The past few months have seen proverbial dams burst with regard to sexual harassment allegations in places like Washington, D.C. and Hollywood. People—perhaps mostly, but not exclusively, women—who have long felt that coming forward would endanger their careers, or even their safety, finally feel that they can tell their stories. Months before the first allegations against Hollywood producers and Washington politicians began to dominate the news cycle, female entrepreneurs and tech workers in Silicon Valley, New York City, and elsewhere around the country were exposing cultures of sexual harassment in the startup world. The nature of the startup scene, however, presents certain legal challenges. Employment statutes prohibiting New York City sex discrimination and sexual harassment allow employees to file suit against their employers, but the relationship between startup founders and investors is not always that of employee and employer. In the absence of direct legal relief through anti-discrimination laws, entrepreneurs and investors are trying other methods to combat sexual harassment.
Laws like Title VII of the Civil Rights Act of 1964 and the New York State Human Rights Law (NYSHRL) prohibit employment discrimination based on a person’s sex. Sexual harassment, which includes a range of unwelcome, sexually oriented behaviors, from bad jokes to outright assault, constitutes unlawful sex discrimination when it is severe enough to create a hostile work environment impeding an individual’s ability to do their job, or when an employer makes sexual activity a condition of employment.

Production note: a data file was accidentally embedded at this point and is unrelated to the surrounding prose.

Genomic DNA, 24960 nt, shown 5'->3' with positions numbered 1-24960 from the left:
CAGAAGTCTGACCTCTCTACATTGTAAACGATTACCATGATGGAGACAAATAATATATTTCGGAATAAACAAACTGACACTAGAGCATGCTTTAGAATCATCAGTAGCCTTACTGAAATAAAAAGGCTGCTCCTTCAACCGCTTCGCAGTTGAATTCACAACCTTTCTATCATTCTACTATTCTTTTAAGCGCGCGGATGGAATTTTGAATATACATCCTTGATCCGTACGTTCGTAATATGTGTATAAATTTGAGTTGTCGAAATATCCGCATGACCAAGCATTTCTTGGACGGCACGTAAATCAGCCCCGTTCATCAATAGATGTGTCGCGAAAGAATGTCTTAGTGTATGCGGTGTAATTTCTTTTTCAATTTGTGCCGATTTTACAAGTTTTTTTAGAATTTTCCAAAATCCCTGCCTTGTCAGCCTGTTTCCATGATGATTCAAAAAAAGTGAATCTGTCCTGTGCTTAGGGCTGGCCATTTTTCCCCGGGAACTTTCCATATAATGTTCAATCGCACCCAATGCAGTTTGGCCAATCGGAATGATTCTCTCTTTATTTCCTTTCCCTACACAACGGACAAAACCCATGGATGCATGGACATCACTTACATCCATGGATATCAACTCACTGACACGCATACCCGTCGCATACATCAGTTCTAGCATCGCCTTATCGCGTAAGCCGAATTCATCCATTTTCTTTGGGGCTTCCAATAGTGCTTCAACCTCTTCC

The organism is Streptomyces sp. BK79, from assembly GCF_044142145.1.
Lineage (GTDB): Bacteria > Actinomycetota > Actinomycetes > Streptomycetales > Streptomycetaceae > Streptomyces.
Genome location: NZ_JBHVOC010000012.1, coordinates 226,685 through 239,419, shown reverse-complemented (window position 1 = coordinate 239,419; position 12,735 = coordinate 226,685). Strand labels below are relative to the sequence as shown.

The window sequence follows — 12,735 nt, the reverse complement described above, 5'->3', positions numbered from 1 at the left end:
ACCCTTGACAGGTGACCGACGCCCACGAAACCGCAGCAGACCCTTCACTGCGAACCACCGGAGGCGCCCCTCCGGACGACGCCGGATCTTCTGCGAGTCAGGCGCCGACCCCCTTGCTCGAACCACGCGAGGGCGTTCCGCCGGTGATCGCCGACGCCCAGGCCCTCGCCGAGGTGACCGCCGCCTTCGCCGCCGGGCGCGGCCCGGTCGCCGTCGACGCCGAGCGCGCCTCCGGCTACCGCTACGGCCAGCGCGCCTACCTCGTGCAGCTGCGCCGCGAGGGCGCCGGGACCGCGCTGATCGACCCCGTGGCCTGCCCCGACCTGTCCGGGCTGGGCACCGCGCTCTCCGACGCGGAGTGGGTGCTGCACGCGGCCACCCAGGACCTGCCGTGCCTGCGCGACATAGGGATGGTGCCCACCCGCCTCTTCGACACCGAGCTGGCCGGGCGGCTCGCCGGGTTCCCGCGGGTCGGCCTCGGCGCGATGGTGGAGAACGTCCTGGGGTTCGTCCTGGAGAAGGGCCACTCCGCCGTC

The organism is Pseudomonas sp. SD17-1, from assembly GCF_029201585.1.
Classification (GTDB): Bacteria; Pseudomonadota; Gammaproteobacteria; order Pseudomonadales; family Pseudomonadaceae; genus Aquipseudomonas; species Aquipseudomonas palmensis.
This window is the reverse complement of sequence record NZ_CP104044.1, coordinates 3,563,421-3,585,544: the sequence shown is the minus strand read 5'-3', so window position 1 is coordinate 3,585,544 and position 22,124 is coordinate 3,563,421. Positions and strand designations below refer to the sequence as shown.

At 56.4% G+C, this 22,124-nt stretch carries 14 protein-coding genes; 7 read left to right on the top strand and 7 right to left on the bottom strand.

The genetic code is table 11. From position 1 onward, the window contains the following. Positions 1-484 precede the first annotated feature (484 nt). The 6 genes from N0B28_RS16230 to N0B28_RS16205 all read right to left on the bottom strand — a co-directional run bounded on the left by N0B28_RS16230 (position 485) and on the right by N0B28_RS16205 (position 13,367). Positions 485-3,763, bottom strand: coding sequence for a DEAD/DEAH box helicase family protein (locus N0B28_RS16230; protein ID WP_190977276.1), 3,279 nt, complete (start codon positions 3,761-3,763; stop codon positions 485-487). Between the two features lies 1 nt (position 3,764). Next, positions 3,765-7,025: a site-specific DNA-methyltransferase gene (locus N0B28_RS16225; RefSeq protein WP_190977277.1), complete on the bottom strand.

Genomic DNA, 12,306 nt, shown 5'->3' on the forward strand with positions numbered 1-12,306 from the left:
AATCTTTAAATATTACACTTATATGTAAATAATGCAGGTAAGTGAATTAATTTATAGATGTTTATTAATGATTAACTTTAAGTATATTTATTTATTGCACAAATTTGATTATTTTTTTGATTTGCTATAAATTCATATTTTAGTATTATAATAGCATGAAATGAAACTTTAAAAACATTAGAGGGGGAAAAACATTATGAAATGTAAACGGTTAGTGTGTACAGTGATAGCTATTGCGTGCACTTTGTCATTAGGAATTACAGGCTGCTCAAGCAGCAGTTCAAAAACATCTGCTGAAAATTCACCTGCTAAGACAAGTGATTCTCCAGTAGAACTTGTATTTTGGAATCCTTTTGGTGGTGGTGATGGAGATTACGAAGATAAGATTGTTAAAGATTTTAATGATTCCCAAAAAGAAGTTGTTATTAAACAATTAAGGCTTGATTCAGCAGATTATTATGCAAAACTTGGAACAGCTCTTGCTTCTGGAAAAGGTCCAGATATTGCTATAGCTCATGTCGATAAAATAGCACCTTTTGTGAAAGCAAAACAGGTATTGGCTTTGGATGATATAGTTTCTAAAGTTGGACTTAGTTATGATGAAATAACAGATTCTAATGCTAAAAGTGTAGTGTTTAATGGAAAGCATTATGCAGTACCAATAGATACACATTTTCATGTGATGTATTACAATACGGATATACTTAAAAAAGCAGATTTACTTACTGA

In order to successfully assert a claim for sexual harassment under Title VII, the NYSHRL, or another statute, a plaintiff must demonstrate an employment relationship. This is not present in many encounters between entrepreneurs and investors. A common, and often defining, feature of a “startup” company is an inability to meet operating costs through business revenue. Many startups spend years developing a product or service before even expecting such revenue. Instead, they rely on funding from investors. Venture capitalists (VCs) provide funding to startup businesses in exchange for stock in the company, and they often place one or more people on the company’s board of directors. If a VC sexually harasses an entrepreneur prior to this part of the funding process, the entrepreneur may have no recourse under existing anti-discrimination laws.
One possible solution is to amend existing anti-discrimination laws. The California Legislature will consider a bill in early 2018 intended to address sexual harassment of startup owners by investors. California’s anti-discrimination statute already identifies groups of people who may be held liable for sexual harassment in addition to managers, supervisors, executives, and directors. The bill would add investors to the list.
Other possible ways of addressing this issue involve internal controls within startup companies or among VCs and other investors. The Washington Post reported this summer on a tech entrepreneur who includes provisions in her company’s corporate documents that allow the removal of directors “if there is a ‘reasonable probability’ that sexual harassment occurred.” Another method involves using crowdsourcing methods to compile a list of investors accused of sexual harassment—which the company does not want to call a “blacklist.”
The sexual harassment lawyers at Phillips & Associates advocate for New York City workers in claims of sexual harassment and other unlawful workplace practices. You can contact us online or at (212) 248-7431 today to schedule a free and confidential consultation with a member of our team.
More Blog Posts:
Sexual Harassment at Company Holiday Parties in New York, New York Employment Attorney Blog, December 5, 2017
Bullying and Sexual Harassment in New York City Workplaces, New York Employment Attorney Blog, November 28, 2017
How Employment Laws in New York and Around the Country Deal with Sexual Assault as a Form of Sexual Harassment, New York Employment Attorney Blog, November 27, 2017